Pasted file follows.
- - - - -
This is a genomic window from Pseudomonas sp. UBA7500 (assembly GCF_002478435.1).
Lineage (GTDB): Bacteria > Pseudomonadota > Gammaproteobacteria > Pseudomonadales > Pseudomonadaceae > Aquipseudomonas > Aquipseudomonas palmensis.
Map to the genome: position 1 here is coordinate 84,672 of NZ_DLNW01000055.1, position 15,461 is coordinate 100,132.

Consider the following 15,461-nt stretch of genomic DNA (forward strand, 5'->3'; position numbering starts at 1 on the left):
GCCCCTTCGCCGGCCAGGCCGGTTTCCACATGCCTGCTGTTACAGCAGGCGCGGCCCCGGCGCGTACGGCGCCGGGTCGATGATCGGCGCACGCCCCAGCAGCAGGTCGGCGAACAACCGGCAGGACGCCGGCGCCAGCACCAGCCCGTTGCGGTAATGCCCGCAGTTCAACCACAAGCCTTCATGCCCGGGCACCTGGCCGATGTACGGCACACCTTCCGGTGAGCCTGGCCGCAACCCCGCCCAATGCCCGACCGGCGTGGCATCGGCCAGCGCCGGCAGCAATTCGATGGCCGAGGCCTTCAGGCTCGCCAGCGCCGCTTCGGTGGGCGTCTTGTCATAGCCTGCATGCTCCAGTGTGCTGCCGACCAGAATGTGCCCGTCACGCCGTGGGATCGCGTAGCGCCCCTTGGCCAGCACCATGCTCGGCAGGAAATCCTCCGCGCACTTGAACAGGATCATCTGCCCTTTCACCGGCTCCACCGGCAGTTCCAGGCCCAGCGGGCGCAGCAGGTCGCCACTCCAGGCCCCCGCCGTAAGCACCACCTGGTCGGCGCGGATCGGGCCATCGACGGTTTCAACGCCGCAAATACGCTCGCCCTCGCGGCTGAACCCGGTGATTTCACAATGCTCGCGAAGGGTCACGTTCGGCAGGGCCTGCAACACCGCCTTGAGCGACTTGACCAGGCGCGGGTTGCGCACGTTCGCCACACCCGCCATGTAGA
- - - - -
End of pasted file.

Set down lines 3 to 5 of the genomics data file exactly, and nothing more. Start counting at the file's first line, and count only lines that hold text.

Map to the genome: position 1 here is coordinate 84,672 of NZ_DLNW01000055.1, position 15,461 is coordinate 100,132.

Consider the following 15,461-nt stretch of genomic DNA (forward strand, 5'->3'; position numbering starts at 1 on the left):
GCCCCTTCGCCGGCCAGGCCGGTTTCCACATGCCTGCTGTTACAGCAGGCGCGGCCCCGGCGCGTACGGCGCCGGGTCGATGATCGGCGCACGCCCCAGCAGCAGGTCGGCGAACAACCGGCAGGACGCCGGCGCCAGCACCAGCCCGTTGCGGTAATGCCCGCAGTTCAACCACAAGCCTTCATGCCCGGGCACCTGGCCGATGTACGGCACACCTTCCGGTGAGCCTGGCCGCAACCCCGCCCAATGCCCGACCGGCGTGGCATCGGCCAGCGCCGGCAGCAATTCGATGGCCGAGGCCTTCAGGCTCGCCAGCGCCGCTTCGGTGGGCGTCTTGTCATAGCCTGCATGCTCCAGTGTGCTGCCGACCAGAATGTGCCCGTCACGCCGTGGGATCGCGTAGCGCCCCTTGGCCAGCACCATGCTCGGCAGGAAATCCTCCGCGCACTTGAACAGGATCATCTGCCCTTTCACCGGCTCCACCGGCAGTTCCAGGCCCAGCGGGCGCAGCAGGTCGCCACTCCAGGCCCCCGCCGTAAGCACCACCTGGTCGGCGCGGATCGGGCCATCGACGGTTTCAACGCCGCAAATACGCTCGCCCTCGCGGCTGAACCCGGTGATTTCACAATGCTCGCGAAGGGTCACGTTCGGCAGGGCCTGCAACACCGCCTTGAGCGACTTGACCAGGCGCGGGTTGCGCACGTTCGCCACACCCGCCATGTAGA